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Dental practice begins its recovery with PPP funding, a new strategy and expert guidance

South Florida dentist Nolyris Alvarez is cautiously optimistic. Her dental practice, Oral Facial Comprehensive Care, has begun a slow recovery from the COVID-19 crisis.

Payment arrangements are set with creditors. Patients are going to the dentist again. Many of her employees returned. But costs continue to increase, and monthly billings are down between 30 and 35 percent.

“We can’t produce what we did before,” said Alvarez, who launched the practice in 1995 with her husband, also a dentist. “Everything is more expensive, and we can’t raise the price for our patients.”

CARES Act assistance was their only option to move forward.

Guided by consultants at Florida SBDC at FIU Business (FSBDC), the small business development center in FIU’s College of Business, Alvarez was approved for the Paycheck Protection Program (PPP), forgivable loans to cover payroll, and a Small Business Emergency Bridge Loan, which provides up to $50,000 in loans to small businesses impacted by the pandemic.

The loan approvals came at just the right time, Alvarez explained. “We were experiencing impossibility of performance, no income. Trying to stay afloat to secure emergency care for our patients and to be ready to start as soon as it was deemed possible.”

Together with the FSBDC, Alvarez developed a new business strategy. Today, Oral Facial Comprehensive Care’s financial focus is on cost-saving budget and financial stability.

“We’re now focused on finding ways to save without compromising our results,” Alvarez said. “We have tightened the yearly budget and reviewed systems for optimization of time and material.”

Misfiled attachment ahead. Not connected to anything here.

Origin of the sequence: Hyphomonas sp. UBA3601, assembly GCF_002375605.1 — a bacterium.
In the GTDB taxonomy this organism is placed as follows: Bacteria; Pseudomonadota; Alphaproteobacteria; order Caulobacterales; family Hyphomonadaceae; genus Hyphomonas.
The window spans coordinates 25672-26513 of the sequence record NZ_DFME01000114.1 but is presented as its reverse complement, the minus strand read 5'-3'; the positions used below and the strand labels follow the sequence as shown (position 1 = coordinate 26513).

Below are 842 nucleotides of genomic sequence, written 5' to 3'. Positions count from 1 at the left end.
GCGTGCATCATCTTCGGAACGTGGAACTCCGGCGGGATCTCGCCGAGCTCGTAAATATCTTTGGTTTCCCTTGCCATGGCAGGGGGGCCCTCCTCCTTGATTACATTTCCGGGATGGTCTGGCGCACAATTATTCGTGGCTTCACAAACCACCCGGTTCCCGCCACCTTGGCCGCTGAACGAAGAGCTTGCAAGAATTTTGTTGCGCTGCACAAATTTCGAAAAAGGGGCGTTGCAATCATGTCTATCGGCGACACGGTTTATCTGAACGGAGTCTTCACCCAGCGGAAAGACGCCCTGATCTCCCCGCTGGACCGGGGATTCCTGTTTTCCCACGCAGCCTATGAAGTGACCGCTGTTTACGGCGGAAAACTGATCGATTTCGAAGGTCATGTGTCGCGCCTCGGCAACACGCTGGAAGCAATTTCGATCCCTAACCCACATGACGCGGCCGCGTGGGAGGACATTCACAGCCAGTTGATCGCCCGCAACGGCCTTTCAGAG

Alvarez explained that the bridge loan allowed her to cover expenses while they could only treat patients for emergencies. The PPP helped bring back 12 of the original 14 staff members and open the practice as soon as the governor allowed.

The center’s operations are markedly different than before the coronavirus. Appointments for dental cleanings are scheduled every 90 minutes to avoid multiple patients in at the same time and they’re seated at alternating chairs. All treatment rooms can’t be occupied simultaneously. Doctors and hygienists work in alternating shifts to streamline the population.

“We have to learn how to work with this,” said Alvarez, estimating that losses for the year will reach $1.7 million. “Everything is at reduced capacity.”

Alvarez describes the future of Oral Facial Comprehensive Care in one word: uncertain.

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